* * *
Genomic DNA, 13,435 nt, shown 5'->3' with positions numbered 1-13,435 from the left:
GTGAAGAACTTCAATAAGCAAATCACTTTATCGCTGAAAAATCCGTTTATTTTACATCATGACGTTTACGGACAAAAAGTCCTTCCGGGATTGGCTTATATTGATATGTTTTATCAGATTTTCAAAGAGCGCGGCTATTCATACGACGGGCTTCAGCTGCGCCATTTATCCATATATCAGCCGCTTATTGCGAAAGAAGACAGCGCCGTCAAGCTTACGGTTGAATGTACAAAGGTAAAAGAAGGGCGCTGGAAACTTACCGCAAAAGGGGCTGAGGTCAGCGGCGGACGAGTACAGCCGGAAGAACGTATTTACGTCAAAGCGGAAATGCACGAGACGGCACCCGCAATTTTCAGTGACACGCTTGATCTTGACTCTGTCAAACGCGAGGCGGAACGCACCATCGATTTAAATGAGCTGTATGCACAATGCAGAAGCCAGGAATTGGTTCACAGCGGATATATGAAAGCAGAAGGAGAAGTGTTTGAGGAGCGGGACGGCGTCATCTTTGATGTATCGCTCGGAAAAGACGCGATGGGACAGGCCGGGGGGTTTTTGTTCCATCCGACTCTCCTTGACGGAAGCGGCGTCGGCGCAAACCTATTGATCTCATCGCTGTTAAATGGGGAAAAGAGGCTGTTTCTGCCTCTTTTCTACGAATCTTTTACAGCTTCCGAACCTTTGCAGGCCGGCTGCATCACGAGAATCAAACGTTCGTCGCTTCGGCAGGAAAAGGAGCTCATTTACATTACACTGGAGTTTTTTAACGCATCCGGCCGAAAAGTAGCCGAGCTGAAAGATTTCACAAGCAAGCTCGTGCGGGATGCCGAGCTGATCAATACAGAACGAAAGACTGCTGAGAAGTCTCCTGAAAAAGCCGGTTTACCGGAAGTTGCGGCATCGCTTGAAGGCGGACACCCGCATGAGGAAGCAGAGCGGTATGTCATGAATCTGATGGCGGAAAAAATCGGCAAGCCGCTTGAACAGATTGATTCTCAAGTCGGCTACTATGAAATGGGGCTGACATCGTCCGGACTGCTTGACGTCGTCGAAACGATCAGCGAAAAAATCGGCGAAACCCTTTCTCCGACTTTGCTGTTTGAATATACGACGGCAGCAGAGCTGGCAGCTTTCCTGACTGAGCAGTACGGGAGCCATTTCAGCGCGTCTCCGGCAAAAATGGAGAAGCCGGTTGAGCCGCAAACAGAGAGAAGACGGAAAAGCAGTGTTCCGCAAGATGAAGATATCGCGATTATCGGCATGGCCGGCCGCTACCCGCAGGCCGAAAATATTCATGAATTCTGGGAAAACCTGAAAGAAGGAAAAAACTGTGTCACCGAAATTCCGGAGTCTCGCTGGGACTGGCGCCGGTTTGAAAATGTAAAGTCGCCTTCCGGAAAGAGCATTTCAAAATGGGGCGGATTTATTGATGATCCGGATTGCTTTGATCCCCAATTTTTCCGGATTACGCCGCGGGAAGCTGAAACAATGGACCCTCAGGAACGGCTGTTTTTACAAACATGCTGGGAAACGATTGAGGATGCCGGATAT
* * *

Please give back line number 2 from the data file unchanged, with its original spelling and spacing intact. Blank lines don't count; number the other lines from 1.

GTGAAGAACTTCAATAAGCAAATCACTTTATCGCTGAAAAATCCGTTTATTTTACATCATGACGTTTACGGACAAAAAGTCCTTCCGGGATTGGCTTATATTGATATGTTTTATCAGATTTTCAAAGAGCGCGGCTATTCATACGACGGGCTTCAGCTGCGCCATTTATCCATATATCAGCCGCTTATTGCGAAAGAAGACAGCGCCGTCAAGCTTACGGTTGAATGTACAAAGGTAAAAGAAGGGCGCTGGAAACTTACCGCAAAAGGGGCTGAGGTCAGCGGCGGACGAGTACAGCCGGAAGAACGTATTTACGTCAAAGCGGAAATGCACGAGACGGCACCCGCAATTTTCAGTGACACGCTTGATCTTGACTCTGTCAAACGCGAGGCGGAACGCACCATCGATTTAAATGAGCTGTATGCACAATGCAGAAGCCAGGAATTGGTTCACAGCGGATATATGAAAGCAGAAGGAGAAGTGTTTGAGGAGCGGGACGGCGTCATCTTTGATGTATCGCTCGGAAAAGACGCGATGGGACAGGCCGGGGGGTTTTTGTTCCATCCGACTCTCCTTGACGGAAGCGGCGTCGGCGCAAACCTATTGATCTCATCGCTGTTAAATGGGGAAAAGAGGCTGTTTCTGCCTCTTTTCTACGAATCTTTTACAGCTTCCGAACCTTTGCAGGCCGGCTGCATCACGAGAATCAAACGTTCGTCGCTTCGGCAGGAAAAGGAGCTCATTTACATTACACTGGAGTTTTTTAACGCATCCGGCCGAAAAGTAGCCGAGCTGAAAGATTTCACAAGCAAGCTCGTGCGGGATGCCGAGCTGATCAATACAGAACGAAAGACTGCTGAGAAGTCTCCTGAAAAAGCCGGTTTACCGGAAGTTGCGGCATCGCTTGAAGGCGGACACCCGCATGAGGAAGCAGAGCGGTATGTCATGAATCTGATGGCGGAAAAAATCGGCAAGCCGCTTGAACAGATTGATTCTCAAGTCGGCTACTATGAAATGGGGCTGACATCGTCCGGACTGCTTGACGTCGTCGAAACGATCAGCGAAAAAATCGGCGAAACCCTTTCTCCGACTTTGCTGTTTGAATATACGACGGCAGCAGAGCTGGCAGCTTTCCTGACTGAGCAGTACGGGAGCCATTTCAGCGCGTCTCCGGCAAAAATGGAGAAGCCGGTTGAGCCGCAAACAGAGAGAAGACGGAAAAGCAGTGTTCCGCAAGATGAAGATATCGCGATTATCGGCATGGCCGGCCGCTACCCGCAGGCCGAAAATATTCATGAATTCTGGGAAAACCTGAAAGAAGGAAAAAACTGTGTCACCGAAATTCCGGAGTCTCGCTGGGACTGGCGCCGGTTTGAAAATGTAAAGTCGCCTTCCGGAAAGAGCATTTCAAAATGGGGCGGATTTATTGATGATCCGGATTGCTTTGATCCCCAATTTTTCCGGATTACGCCGCGGGAAGCTGAAACAATGGACCCTCAGGAACGGCTGTTTTTACAAACATGCTGGGAAACGATTGAGGATGCCGGATAT